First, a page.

The Aquatic Ape Hypothesis (AAH) is a speculative theory about human evolution, which suggests that a stage of human ancestry involved an adaptation to a semi-aquatic or aquatic lifestyle. This hypothesis was primarily popularized by Elaine Morgan, a Welsh writer, in several books starting from the 1970s. The key arguments of the AAH are based on certain anatomical features in humans which are atypical of terrestrial mammals but common in aquatic ones. These features include:

1. Bipedalism: The hypothesis posits that wading in water led to bipedal locomotion, as moving on two legs is more efficient in shallow water. This contrasts with the traditional view that bipedalism evolved for savannah living.

2. Subcutaneous Fat: Humans have a layer of subcutaneous fat, similar to marine mammals, which is not found in other primates. Proponents of AAH argue this fat layer evolved for insulation in water.

3. Loss of Body Hair: The AAH suggests that humans lost their body hair to streamline for swimming, much like other aquatic mammals. This is in contrast to the conventional view that hair loss was an adaptation to heat regulation in savannah environments.

4. Nasal Conformation: The shape of the human nose, which helps to prevent water from entering the lungs, is also cited as evidence of an aquatic past.

5. Voluntary Breath Control: Humans, unlike most terrestrial animals, have voluntary control over breathing, a trait shared with aquatic mammals, which is necessary for speech but also beneficial for diving and swimming.

6. Omega-3 and Omega-6 Fatty Acids: The importance of these fatty acids, which are abundant in aquatic food sources, in human brain development is also used to support the hypothesis.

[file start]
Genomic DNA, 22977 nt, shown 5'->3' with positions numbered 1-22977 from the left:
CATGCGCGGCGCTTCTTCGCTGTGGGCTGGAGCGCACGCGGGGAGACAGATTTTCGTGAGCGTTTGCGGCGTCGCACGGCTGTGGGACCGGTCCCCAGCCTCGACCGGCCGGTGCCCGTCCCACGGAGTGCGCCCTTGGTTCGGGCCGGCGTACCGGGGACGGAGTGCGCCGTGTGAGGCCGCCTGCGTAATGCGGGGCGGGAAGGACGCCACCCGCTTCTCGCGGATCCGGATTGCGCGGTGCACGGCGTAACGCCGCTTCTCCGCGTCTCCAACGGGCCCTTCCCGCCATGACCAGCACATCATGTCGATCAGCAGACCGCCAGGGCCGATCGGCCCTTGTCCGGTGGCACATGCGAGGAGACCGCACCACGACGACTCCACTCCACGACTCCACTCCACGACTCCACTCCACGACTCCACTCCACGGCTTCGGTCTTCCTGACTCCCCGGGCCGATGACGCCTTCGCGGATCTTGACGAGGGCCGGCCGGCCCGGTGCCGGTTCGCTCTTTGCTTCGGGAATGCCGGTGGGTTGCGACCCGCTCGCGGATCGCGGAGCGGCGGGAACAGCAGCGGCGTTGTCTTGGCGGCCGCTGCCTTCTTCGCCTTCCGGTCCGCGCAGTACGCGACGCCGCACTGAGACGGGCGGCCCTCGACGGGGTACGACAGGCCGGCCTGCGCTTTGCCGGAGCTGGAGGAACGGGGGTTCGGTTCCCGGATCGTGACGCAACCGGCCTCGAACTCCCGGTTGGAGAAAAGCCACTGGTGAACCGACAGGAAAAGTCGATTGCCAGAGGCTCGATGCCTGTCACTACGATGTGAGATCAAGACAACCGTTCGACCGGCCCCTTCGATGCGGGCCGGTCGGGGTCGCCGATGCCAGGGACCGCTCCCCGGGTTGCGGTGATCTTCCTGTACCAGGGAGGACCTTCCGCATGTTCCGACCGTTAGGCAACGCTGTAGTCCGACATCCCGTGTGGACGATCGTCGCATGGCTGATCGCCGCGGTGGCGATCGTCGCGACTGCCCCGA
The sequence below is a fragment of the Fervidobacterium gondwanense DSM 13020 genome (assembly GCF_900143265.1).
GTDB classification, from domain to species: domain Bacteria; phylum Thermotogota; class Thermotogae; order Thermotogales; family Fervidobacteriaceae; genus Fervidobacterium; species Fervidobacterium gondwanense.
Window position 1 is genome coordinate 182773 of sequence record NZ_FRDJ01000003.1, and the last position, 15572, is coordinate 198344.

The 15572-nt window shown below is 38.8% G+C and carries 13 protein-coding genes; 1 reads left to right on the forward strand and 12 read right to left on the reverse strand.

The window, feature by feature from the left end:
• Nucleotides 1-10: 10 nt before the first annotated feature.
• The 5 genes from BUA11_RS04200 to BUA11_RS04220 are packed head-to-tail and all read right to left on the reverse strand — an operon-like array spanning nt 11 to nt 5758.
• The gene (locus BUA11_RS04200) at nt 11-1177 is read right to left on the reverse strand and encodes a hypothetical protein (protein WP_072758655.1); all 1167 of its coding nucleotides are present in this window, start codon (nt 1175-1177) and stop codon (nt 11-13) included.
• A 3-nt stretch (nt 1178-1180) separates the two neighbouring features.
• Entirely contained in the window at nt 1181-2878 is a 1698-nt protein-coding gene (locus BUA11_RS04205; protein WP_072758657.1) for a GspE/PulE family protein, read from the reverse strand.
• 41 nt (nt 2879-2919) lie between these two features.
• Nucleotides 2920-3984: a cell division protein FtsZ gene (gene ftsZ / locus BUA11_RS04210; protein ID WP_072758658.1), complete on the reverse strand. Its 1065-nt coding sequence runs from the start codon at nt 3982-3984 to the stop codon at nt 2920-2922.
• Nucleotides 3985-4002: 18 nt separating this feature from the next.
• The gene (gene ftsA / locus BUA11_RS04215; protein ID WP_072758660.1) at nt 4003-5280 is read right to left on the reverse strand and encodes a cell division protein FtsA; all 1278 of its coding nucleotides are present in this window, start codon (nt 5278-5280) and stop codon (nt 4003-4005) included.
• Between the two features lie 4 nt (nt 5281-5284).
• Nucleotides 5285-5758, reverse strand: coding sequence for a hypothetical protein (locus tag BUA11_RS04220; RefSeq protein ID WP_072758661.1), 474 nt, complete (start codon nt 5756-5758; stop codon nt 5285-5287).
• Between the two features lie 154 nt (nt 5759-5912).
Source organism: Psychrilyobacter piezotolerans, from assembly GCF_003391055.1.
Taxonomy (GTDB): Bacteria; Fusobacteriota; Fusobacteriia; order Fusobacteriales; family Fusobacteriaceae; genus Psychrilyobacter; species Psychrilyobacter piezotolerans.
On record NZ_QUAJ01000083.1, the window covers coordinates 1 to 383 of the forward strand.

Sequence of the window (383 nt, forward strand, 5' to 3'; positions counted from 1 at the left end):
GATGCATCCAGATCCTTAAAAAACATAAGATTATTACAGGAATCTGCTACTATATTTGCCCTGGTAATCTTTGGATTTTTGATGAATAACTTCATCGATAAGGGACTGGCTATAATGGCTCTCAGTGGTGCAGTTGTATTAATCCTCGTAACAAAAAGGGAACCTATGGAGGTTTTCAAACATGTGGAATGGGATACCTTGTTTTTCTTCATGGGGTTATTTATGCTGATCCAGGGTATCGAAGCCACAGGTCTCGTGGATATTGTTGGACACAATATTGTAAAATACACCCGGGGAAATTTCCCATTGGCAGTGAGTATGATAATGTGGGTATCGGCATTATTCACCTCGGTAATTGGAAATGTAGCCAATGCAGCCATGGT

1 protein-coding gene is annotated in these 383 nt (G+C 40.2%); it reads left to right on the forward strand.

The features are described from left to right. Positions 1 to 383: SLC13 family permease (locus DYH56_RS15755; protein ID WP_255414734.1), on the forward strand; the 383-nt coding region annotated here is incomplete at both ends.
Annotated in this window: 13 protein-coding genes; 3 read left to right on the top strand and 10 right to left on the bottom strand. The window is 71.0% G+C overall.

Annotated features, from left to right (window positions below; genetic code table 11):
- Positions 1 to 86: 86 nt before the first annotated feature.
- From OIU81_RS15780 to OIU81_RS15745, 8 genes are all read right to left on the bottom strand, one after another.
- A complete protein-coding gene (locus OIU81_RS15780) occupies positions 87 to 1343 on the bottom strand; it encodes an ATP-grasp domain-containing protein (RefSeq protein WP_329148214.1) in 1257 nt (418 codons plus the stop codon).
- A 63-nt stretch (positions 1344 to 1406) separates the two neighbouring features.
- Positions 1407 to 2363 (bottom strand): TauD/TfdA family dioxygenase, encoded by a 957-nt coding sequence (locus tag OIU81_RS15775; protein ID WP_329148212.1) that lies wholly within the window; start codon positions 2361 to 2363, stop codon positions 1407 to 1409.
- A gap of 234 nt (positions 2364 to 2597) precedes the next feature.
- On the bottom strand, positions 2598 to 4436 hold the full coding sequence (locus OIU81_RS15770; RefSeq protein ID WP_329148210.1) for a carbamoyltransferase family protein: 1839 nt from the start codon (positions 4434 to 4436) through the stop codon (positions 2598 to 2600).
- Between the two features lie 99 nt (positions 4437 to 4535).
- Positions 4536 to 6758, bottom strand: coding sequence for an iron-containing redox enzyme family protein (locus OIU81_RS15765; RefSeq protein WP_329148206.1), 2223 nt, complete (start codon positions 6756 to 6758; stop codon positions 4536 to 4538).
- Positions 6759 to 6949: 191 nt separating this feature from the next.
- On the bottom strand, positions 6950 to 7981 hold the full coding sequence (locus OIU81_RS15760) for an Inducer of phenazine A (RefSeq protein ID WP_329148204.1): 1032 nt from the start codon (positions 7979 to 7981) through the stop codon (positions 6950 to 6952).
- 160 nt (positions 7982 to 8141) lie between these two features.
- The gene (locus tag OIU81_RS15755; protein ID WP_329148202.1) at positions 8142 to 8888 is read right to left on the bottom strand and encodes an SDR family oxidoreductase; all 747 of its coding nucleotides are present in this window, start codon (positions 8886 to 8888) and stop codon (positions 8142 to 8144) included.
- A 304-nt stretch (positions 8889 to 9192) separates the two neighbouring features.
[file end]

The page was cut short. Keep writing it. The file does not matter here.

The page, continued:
7. Descended Larynx: The descended larynx in humans, unusual among primates, is similar to aquatic mammals, and it's proposed to have developed for air retention during diving.

Despite these arguments, the Aquatic Ape Hypothesis is not widely accepted in the scientific community. Mainstream anthropologists and evolutionary biologists often criticize it for lacking empirical evidence and for being inconsistent with the fossil record. They argue that most of the anatomical features cited by the hypothesis can be explained through other evolutionary pressures, such as environmental changes or social adaptations.

Furthermore, the hypothesis doesn't align well with the known timeline of human evolution, which is well-documented through a robust fossil record. While the hypothesis raises interesting questions about certain human traits, it remains a fringe theory due to its speculative nature and lack of substantial supporting evidence.

Roger Sarkis